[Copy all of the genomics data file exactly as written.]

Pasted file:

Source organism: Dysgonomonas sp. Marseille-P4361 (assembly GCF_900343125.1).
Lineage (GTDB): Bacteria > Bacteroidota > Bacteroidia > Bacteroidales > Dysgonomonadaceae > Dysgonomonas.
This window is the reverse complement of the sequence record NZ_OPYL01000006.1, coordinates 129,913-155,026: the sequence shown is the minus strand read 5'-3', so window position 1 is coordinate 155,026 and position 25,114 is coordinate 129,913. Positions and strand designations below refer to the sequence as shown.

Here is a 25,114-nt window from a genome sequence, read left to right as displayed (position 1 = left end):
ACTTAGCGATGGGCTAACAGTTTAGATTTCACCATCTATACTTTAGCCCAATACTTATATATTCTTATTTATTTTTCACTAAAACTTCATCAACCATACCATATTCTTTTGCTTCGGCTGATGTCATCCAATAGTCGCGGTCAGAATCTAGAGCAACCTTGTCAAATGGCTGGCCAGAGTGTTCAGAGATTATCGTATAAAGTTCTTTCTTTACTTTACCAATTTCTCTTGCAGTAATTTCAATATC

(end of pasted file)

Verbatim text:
Source organism: Dysgonomonas sp. Marseille-P4361 (assembly GCF_900343125.1).
Lineage (GTDB): Bacteria > Bacteroidota > Bacteroidia > Bacteroidales > Dysgonomonadaceae > Dysgonomonas.
This window is the reverse complement of the sequence record NZ_OPYL01000006.1, coordinates 129,913-155,026: the sequence shown is the minus strand read 5'-3', so window position 1 is coordinate 155,026 and position 25,114 is coordinate 129,913. Positions and strand designations below refer to the sequence as shown.

Here is a 25,114-nt window from a genome sequence, read left to right as displayed (position 1 = left end):
ACTTAGCGATGGGCTAACAGTTTAGATTTCACCATCTATACTTTAGCCCAATACTTATATATTCTTATTTATTTTTCACTAAAACTTCATCAACCATACCATATTCTTTTGCTTCGGCTGATGTCATCCAATAGTCGCGGTCAGAATCTAGAGCAACCTTGTCAAATGGCTGGCCAGAGTGTTCAGAGATTATCGTATAAAGTTCTTTCTTTACTTTACCAATTTCTCTTGCAGTAATTTCAATATC